Remembering the legacy of Charlie Fischer
You often hear the expression, “they were head and shoulders above their peers,” and it is never truer than when talking about SAIT’s 2007 honorary degree recipient, Charlie Fischer. A tall man in stature, it was not just his height that put him head and shoulders above his peers; it was his love of the energy industry, his community and his country.
Fischer passed away on June 17, 2020 at the age of 70, leaving behind a legacy that came from being generous with his time, his energy, his talents, and his resources. SAIT and its students were the lucky beneficiaries of all four for more than three decades.
Fischer acted as an industry advisor on the Promising Futures Campaign Cabinet from 2007 to 2011, and he and his wife, Joanne Cuthbertson, donated to the campaign that raised more than $116.7 million to build SAIT’s Trades and Technology Complex. In honour of their support, a lab in the Aldred Centre was named the Charlie Fischer & Joanne Cuthbertson Lab.
At that time Fischer said, “We are proud of our relationship with SAIT that provides life-changing educational programs, and look forward to continued opportunities to strengthen our ties.”
Fischer earned a Bachelor of Science degree in 1971 and a Masters of Business Administration in 1982 – both from the University of Calgary. He started his career at Dome Petroleum, then moved to various companies, before taking the job as president and CEO of Nexen Inc. in 2001.
During Fischer’s leadership, Nexen contributed more than $8 million to SAIT, including sponsoring a lab in SAIT’s new Business Technology Centre and the development of a scholarship supporting international students from Yemen. The program provided Yemeni youth with a full scholarship so they could make a positive impact on the development of their country. With Nexen’s support, approximately 30 students graduated from SAIT with the last one crossing the stage in 2016.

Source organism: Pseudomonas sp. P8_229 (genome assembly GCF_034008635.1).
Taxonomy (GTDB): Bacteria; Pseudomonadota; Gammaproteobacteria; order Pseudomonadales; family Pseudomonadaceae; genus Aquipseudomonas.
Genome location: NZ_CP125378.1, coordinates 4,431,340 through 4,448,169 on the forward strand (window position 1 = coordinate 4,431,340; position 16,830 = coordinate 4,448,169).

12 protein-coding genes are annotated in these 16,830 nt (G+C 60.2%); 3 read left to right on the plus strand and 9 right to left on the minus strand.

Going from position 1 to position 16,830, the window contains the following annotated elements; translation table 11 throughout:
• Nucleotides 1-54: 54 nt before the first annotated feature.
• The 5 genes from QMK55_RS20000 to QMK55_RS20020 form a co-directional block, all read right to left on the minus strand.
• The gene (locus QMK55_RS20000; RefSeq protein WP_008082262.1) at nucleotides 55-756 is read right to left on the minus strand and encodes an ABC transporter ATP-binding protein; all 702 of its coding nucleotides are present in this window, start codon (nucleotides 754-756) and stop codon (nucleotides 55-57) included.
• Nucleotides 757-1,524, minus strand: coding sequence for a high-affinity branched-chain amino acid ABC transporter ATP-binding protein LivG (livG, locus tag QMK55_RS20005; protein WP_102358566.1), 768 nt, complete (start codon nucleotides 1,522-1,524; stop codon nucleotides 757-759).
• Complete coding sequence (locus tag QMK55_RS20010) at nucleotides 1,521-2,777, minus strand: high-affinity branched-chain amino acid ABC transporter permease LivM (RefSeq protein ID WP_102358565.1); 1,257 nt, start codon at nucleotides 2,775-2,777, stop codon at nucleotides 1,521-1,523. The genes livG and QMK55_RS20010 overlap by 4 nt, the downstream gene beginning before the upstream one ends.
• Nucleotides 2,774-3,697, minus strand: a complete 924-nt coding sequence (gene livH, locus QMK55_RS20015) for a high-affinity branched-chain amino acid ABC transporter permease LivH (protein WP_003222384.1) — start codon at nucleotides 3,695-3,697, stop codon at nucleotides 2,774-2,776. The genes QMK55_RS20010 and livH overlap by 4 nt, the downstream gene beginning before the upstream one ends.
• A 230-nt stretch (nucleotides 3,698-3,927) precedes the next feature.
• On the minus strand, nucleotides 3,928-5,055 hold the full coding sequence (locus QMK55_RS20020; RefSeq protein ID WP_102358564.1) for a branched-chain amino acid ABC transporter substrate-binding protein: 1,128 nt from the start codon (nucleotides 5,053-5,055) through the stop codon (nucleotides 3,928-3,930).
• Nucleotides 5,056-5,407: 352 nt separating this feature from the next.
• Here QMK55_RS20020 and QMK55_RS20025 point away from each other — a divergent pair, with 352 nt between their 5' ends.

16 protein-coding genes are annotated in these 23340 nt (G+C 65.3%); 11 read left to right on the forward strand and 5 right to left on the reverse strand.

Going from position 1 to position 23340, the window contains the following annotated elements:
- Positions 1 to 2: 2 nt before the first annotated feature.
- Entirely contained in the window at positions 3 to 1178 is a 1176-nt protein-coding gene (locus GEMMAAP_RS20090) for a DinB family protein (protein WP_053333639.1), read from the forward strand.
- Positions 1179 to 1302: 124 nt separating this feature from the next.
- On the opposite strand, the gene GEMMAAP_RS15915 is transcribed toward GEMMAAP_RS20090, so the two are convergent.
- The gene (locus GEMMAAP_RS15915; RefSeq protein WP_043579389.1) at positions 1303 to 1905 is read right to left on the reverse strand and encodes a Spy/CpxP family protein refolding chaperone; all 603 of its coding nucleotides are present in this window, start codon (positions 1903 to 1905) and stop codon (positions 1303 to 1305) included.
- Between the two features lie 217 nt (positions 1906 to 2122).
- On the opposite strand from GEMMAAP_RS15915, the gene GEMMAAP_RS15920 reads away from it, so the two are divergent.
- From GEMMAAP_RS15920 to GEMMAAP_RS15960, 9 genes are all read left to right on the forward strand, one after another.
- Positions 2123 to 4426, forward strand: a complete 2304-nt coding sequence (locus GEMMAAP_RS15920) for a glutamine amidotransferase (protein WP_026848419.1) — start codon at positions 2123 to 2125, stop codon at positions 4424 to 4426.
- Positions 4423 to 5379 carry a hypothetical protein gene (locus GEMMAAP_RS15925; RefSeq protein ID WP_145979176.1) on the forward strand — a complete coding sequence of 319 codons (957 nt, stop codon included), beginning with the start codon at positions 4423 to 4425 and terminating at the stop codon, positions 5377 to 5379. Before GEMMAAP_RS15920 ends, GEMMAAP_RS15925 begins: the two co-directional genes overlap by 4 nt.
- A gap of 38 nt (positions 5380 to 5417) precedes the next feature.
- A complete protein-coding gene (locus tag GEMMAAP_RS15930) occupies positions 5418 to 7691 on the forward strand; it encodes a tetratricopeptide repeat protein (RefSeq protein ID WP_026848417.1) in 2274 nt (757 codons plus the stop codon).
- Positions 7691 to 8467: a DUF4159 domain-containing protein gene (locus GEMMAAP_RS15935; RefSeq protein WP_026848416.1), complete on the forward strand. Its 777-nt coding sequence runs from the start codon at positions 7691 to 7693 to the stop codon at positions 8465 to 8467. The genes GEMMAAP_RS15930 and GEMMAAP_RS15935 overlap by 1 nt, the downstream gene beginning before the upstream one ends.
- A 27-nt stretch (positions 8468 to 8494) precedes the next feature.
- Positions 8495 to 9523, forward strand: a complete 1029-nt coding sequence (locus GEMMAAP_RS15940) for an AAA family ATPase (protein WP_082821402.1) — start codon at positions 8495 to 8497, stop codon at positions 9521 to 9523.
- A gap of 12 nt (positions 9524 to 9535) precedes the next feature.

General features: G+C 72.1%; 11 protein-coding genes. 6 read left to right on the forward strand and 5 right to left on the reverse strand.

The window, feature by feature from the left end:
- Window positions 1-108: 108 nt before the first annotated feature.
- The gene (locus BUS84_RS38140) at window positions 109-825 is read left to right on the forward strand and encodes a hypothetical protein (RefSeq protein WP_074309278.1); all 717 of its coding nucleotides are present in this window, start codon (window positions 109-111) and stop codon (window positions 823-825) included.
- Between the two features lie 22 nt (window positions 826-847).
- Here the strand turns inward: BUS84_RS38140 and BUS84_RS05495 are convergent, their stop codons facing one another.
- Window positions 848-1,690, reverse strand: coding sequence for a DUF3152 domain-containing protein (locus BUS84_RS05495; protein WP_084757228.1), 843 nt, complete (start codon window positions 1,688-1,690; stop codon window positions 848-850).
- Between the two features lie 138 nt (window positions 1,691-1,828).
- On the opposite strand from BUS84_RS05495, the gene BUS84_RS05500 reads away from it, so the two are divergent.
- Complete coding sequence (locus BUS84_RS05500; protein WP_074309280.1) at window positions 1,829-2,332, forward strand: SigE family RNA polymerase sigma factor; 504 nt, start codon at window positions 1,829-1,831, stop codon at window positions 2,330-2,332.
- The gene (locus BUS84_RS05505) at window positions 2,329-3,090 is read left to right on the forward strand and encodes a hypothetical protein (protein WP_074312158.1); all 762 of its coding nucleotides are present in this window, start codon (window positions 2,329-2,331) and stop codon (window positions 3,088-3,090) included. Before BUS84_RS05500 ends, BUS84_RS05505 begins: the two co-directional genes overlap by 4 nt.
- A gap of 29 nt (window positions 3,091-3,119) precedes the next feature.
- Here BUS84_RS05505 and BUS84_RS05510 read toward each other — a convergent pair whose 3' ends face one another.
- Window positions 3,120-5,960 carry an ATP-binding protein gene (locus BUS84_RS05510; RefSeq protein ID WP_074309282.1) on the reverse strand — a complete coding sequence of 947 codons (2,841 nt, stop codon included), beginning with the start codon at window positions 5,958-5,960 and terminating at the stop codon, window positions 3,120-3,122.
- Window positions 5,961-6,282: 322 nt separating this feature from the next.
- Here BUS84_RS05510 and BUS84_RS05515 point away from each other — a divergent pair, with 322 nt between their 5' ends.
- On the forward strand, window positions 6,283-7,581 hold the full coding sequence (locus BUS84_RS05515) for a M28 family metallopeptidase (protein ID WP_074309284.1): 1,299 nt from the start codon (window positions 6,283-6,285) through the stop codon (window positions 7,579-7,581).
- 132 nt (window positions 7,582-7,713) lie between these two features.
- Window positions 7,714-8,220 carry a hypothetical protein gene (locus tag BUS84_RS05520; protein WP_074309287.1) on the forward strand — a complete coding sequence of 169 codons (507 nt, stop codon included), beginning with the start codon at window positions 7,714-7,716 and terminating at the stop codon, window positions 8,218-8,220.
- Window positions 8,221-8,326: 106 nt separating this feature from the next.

“One thing that sticks out in my mind is how grateful the students were for the opportunity to study in Canada,” says Stacey Barefoot, Associate Director of SAIT’s International Centre. “Most of them began their careers with Nexen and either stayed with that company or moved on.”
Nexen also supported curriculum development for the distance delivery of SAIT’s Bachelor of Applied Petroleum Technology program and programs at SAIT’s Chinook Lodge Aboriginal Resource Centre.
For all of their generosity and support, SAIT awarded Nexen with the President’s Partnership Award in 2005.
Fischer retired from Nexen in 2008, but his community work had only begun. He chaired or co-chaired a number of industry associations and served as vice-chair of the Canada West Foundation. He sat on the University of Calgary’s board of governors, and Faculty of Medicine Dean's Advisory Council, and chaired the Hull Child and Family Foundation. He was also a member the board of the C.D. Howe Institute and the Alberta Children’s Hospital Foundation where he co-chaired the capital campaign that raised more than $50 million to build the new Alberta Children’s Hospital in Calgary.
The list of Fischer’s many awards and accolades is long and impressive and reflects his willingness to give back to the community. Most recently, in 2019, Fischer and Cuthbertson, were invested as members of the Order of Canada.
Fischer will be missed for his big heart, but his legacy will live on in the community and industry.